WE ARE THREE SISTERS
by Blake Morrison.
Rose Theatre Kingston 24-26 High Street KT1 1HL To 19 November.
Tue-Sat 7.30pm mat Thu & Sat 2.30pm.
TICKETS: 08444 821 556
then York Theatre Royal St Leonard’s Place YO1 1HD 22-26 November 2011.
Tue-Sat 7.30pm Mat Thu 2pm Sat 2.30pm.
TICKETS: 01904 623568.
Runs 2hr 40min One interval.
Review : Timothy Ramsden 15 November.
Falls between two dramatic stools.
From Northern Broadsides, now nearing the end of their autumn tour, a chance to encounter Chekhov and the Brontës simultaneously in Blake Morrison’s sombre conjunction of Haworth and Russia.
Chekhov wrote a play about three sisters, and was apparently aware of the Brontës, whose brother Branwell lived in real life the downward path of profligacy seen in the Prozorovs’ brother Andrei. Morrison provides playful allusions to seagulls and Rev Brontë’s new curate, who was to have an impact on Charlotte (Reader: she married him).
Yet it’s hard to see the point of it all. A part-fictional story which veers increasingly away from Chekhov and reassembles aspects of the Brontës’ experience means the parallels between the two, which must have seemed a golden dramatic opportunity, end up an encumbrance.
That’s emphasised by memories of Shared Experience’s recent re-tour of Polly Teale’s Brontë, a subtler, more atmospheric, better-acted piece. You don’t get any Chekhov, but the Chekhov aspects here are largely opportunistic, as Morrison never proves any essential link between his two strands. The Brontë world is death-haunted, as Jessica Worrall’s design makes clear, the Haworth parsonage leading to a graveyard, while in Chekhov the problem is life seeming endless.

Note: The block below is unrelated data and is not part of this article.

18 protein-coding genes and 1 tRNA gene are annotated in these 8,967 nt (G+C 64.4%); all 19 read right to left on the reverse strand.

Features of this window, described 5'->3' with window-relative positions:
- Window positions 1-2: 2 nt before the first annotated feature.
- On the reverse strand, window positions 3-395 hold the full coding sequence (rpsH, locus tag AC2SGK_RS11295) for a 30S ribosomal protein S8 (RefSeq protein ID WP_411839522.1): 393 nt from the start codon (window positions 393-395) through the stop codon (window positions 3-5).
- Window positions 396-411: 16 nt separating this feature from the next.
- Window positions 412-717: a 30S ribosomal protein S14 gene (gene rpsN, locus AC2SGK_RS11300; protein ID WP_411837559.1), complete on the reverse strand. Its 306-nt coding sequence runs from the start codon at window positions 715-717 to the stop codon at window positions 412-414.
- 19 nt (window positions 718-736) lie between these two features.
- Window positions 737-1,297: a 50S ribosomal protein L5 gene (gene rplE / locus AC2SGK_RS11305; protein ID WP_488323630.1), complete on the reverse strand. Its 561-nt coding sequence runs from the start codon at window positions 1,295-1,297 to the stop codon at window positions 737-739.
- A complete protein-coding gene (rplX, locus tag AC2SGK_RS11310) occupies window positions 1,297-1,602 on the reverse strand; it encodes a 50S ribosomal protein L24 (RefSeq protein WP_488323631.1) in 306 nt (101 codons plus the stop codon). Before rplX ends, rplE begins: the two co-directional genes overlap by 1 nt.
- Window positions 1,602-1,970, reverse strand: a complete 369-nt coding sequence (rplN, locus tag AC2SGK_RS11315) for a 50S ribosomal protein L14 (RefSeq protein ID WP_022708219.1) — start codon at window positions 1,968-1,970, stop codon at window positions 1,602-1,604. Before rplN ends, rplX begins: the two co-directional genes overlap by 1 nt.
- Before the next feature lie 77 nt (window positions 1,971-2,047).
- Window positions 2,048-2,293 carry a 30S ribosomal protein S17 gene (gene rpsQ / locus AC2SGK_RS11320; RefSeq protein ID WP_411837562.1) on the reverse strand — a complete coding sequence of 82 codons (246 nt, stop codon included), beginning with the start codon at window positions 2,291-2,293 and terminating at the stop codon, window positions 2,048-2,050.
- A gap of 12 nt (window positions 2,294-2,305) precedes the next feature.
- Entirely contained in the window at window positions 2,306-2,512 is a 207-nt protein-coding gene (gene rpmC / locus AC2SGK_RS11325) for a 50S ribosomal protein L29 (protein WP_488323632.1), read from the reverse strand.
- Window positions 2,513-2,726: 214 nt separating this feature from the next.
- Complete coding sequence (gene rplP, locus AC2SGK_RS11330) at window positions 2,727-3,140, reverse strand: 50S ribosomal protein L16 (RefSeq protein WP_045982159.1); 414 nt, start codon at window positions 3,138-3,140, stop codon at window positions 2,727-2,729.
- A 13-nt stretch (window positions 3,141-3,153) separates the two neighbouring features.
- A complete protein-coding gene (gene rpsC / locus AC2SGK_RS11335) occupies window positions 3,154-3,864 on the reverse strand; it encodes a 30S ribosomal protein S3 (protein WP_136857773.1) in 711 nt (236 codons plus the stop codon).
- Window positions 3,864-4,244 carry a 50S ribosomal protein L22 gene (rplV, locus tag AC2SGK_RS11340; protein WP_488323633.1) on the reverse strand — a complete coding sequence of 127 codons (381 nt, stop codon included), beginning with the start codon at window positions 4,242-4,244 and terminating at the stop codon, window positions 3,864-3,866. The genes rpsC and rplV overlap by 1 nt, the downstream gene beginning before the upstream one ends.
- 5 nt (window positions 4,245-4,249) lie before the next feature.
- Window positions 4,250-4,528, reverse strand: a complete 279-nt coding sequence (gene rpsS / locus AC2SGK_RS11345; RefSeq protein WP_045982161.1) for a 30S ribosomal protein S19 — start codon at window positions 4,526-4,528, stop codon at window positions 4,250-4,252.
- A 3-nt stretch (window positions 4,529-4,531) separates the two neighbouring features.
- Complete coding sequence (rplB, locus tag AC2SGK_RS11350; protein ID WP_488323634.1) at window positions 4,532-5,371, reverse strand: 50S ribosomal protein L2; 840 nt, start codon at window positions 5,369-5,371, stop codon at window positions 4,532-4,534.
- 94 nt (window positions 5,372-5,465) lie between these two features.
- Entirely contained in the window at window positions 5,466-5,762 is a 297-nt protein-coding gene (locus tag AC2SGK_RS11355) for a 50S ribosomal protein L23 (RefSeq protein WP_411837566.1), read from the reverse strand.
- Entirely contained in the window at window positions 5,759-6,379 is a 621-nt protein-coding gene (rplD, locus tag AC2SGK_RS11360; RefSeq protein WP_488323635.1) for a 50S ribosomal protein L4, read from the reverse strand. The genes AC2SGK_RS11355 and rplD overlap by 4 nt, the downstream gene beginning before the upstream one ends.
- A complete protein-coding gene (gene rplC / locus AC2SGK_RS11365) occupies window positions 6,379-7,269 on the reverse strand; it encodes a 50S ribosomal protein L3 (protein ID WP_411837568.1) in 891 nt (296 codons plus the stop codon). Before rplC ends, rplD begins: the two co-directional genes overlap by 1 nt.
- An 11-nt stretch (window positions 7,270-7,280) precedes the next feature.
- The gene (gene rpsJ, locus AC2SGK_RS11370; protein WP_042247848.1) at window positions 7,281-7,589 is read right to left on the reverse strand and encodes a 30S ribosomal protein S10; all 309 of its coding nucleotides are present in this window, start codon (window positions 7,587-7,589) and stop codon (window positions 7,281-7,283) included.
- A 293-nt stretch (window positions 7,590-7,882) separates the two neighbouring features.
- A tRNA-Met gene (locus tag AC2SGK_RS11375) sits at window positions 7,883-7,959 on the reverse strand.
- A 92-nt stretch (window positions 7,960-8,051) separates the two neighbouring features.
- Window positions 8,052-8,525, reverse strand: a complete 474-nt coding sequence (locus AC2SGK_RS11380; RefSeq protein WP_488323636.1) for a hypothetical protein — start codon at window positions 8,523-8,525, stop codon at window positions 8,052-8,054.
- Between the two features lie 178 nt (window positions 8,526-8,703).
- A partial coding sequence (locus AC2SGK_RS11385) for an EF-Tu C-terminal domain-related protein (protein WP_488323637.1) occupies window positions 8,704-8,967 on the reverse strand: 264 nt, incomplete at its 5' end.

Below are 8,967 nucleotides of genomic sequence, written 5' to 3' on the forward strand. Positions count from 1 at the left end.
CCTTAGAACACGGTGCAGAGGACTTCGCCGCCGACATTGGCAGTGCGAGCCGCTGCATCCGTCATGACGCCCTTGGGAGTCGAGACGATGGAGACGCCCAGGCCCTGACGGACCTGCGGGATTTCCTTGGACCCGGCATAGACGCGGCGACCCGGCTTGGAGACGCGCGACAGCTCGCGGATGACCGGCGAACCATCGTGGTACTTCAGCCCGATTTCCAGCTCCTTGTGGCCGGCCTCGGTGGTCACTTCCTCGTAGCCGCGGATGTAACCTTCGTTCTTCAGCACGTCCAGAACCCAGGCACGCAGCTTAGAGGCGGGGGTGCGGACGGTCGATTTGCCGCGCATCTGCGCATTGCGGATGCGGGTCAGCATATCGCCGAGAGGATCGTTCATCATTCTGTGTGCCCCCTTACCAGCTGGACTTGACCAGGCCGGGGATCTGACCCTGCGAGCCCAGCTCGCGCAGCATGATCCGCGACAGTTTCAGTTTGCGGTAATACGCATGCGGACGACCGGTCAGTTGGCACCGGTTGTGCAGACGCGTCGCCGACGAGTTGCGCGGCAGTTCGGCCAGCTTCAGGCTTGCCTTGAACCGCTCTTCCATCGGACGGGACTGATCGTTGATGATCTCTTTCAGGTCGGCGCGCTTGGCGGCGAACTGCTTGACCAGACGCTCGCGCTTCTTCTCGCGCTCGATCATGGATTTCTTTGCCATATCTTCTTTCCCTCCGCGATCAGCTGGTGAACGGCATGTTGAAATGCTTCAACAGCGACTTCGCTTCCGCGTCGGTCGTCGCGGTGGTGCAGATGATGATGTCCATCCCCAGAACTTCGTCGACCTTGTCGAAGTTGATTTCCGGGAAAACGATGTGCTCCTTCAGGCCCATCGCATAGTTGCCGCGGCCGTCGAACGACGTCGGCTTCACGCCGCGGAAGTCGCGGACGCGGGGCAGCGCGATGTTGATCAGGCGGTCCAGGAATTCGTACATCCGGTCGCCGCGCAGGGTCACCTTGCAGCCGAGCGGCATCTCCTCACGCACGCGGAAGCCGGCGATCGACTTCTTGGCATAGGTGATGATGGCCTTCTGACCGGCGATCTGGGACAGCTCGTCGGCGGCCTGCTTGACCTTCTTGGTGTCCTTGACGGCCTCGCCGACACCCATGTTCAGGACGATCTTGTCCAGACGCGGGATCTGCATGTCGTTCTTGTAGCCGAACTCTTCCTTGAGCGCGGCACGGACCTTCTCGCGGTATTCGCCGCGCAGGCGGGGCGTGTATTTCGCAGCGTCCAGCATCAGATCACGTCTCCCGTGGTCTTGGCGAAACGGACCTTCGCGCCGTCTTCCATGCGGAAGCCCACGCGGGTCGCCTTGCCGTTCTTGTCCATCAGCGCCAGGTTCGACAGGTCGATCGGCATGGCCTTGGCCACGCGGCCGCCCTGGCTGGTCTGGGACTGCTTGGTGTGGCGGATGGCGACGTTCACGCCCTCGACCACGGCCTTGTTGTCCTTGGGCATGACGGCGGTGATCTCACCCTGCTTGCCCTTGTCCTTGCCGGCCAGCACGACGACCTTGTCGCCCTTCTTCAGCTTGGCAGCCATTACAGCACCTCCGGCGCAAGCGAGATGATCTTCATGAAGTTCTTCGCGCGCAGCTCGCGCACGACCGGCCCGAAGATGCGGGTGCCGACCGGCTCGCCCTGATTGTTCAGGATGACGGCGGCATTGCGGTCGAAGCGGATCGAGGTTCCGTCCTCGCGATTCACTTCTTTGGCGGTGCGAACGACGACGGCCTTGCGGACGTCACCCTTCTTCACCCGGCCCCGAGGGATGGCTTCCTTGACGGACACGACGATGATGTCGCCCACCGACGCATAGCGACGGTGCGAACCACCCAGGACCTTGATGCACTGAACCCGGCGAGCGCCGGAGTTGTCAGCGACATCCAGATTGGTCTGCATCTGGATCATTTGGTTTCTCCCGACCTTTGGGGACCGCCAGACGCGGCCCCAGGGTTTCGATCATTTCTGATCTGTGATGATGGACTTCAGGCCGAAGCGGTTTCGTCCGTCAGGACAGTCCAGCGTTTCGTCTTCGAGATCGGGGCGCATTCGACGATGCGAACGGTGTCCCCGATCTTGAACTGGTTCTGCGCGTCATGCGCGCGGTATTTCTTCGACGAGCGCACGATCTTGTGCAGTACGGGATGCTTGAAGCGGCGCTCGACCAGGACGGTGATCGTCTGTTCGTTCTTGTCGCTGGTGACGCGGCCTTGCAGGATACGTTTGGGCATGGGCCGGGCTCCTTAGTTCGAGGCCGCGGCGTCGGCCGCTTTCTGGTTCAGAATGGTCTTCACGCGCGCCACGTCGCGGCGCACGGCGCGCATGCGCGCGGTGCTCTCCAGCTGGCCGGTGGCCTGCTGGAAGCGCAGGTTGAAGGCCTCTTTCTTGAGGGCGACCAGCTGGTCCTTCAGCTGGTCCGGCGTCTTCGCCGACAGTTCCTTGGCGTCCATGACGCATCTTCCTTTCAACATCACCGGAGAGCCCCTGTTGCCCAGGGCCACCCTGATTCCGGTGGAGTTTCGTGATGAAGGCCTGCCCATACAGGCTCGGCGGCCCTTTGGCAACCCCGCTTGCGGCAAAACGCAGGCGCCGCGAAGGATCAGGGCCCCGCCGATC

Yet when Morrison moves away from Chekhov’s structure, he’s dramatically marooned. He reaches a moving moment when the sisters sit round a table, before Anne and Emily move away – the sisters who died before Charlotte. But then there’s another scene sweeping-up moments from Three Sisters in a haphazard extension. So, when the three are finally alone together, again, it’s far less powerful.
Maybe it was adjusting to the spacious Rose after an intimate week in the Round at Newcastle-under-Lyme’s New Vic, but Tuesday’s performance seemed dour and distanced.
The women outdo the men in performance. Catherine Kinsella expresses Charlotte’s practicality, Sophia di Martino Emily’s isolation (though her speech about love, prefiguring Wuthering Heights is old-style Hollywood obvious), Rebecca Hutchinson Anne’s comparative liveliness. Becky Hindley showing that Branwell’s invented cohabitee, in bright green dress, is from a different world without being excessively awful, while Eileen O’Brien is notable and moving as the bent-double old servant.
Charlotte Brontë: Catherine Kinsella.
Anne Brontë: Rebecca Hutchinson.
Emily Brontë: Sophia di Martino.
Patrick Brontë: Duggie Brown.
Doctor: John Branwell.
Tabby: Eileen O’Brien.
Curate: Marc Parry.
Branwell Brontë: Gareth Cassidy.
Teacher: Barrie Rutter.
Lydia Robinson: Becky Hindley.
Director: Barrie Rutter.
Designer: Jessica Worrall.
Lighting: Tim Skelly.
Sound: Kraig Winterbottom.
Music: Conrad Nelson.